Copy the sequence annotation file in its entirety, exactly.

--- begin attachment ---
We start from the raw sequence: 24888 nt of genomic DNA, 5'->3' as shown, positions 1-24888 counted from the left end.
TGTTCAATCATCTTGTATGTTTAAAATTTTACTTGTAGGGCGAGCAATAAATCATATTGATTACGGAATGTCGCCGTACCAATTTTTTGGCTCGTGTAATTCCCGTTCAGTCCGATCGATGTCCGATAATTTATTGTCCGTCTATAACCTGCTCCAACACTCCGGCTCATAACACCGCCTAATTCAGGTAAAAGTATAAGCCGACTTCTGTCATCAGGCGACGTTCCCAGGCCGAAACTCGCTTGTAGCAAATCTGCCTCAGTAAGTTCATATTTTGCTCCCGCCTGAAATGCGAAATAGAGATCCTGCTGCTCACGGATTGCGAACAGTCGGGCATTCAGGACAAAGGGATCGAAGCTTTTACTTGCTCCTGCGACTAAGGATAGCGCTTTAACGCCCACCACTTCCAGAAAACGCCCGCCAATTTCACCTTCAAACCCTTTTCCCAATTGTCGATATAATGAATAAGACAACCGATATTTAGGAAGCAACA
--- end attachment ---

We start from the raw sequence: 24888 nt of genomic DNA, 5'->3' as shown, positions 1-24888 counted from the left end.
TGTTCAATCATCTTGTATGTTTAAAATTTTACTTGTAGGGCGAGCAATAAATCATATTGATTACGGAATGTCGCCGTACCAATTTTTTGGCTCGTGTAATTCCCGTTCAGTCCGATCGATGTCCGATAATTTATTGTCCGTCTATAACCTGCTCCAACACTCCGGCTCATAACACCGCCTAATTCAGGTAAAAGTATAAGCCGACTTCTGTCATCAGGCGACGTTCCCAGGCCGAAACTCGCTTGTAGCAAATCTGCCTCAGTAAGTTCATATTTTGCTCCCGCCTGAAATGCGAAATAGAGATCCTGCTGCTCACGGATTGCGAACAGTCGGGCATTCAGGACAAAGGGATCGAAGCTTTTACTTGCTCCTGCGACTAAGGATAGCGCTTTAACGCCCACCACTTCCAGAAAACGCCCGCCAATTTCACCTTCAAACCCTTTTCCCAATTGTCGATATAATGAATAAGACAACCGATATTTAGGAAGCAACA